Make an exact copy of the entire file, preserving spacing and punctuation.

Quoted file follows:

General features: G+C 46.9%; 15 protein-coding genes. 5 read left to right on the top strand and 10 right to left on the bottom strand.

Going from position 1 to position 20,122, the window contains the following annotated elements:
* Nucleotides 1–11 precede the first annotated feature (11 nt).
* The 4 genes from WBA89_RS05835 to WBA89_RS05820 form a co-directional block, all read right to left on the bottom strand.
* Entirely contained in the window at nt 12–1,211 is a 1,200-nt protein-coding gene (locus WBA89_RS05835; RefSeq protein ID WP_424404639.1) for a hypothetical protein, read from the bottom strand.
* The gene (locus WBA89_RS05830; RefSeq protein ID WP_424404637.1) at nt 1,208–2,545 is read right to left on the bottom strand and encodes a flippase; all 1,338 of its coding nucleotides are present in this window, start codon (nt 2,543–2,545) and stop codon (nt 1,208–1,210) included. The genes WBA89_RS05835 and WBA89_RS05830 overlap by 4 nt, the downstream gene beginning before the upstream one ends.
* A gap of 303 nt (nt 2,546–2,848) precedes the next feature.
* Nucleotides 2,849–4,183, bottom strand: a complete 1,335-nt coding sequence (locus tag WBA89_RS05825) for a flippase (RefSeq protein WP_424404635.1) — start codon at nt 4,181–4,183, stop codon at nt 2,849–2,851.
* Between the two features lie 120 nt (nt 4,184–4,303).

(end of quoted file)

General features: G+C 46.9%; 15 protein-coding genes. 5 read left to right on the top strand and 10 right to left on the bottom strand.

Going from position 1 to position 20,122, the window contains the following annotated elements:
* Nucleotides 1–11 precede the first annotated feature (11 nt).
* The 4 genes from WBA89_RS05835 to WBA89_RS05820 form a co-directional block, all read right to left on the bottom strand.
* Entirely contained in the window at nt 12–1,211 is a 1,200-nt protein-coding gene (locus WBA89_RS05835; RefSeq protein ID WP_424404639.1) for a hypothetical protein, read from the bottom strand.
* The gene (locus WBA89_RS05830; RefSeq protein ID WP_424404637.1) at nt 1,208–2,545 is read right to left on the bottom strand and encodes a flippase; all 1,338 of its coding nucleotides are present in this window, start codon (nt 2,543–2,545) and stop codon (nt 1,208–1,210) included. The genes WBA89_RS05835 and WBA89_RS05830 overlap by 4 nt, the downstream gene beginning before the upstream one ends.
* A gap of 303 nt (nt 2,546–2,848) precedes the next feature.
* Nucleotides 2,849–4,183, bottom strand: a complete 1,335-nt coding sequence (locus tag WBA89_RS05825) for a flippase (RefSeq protein WP_424404635.1) — start codon at nt 4,181–4,183, stop codon at nt 2,849–2,851.
* Between the two features lie 120 nt (nt 4,184–4,303).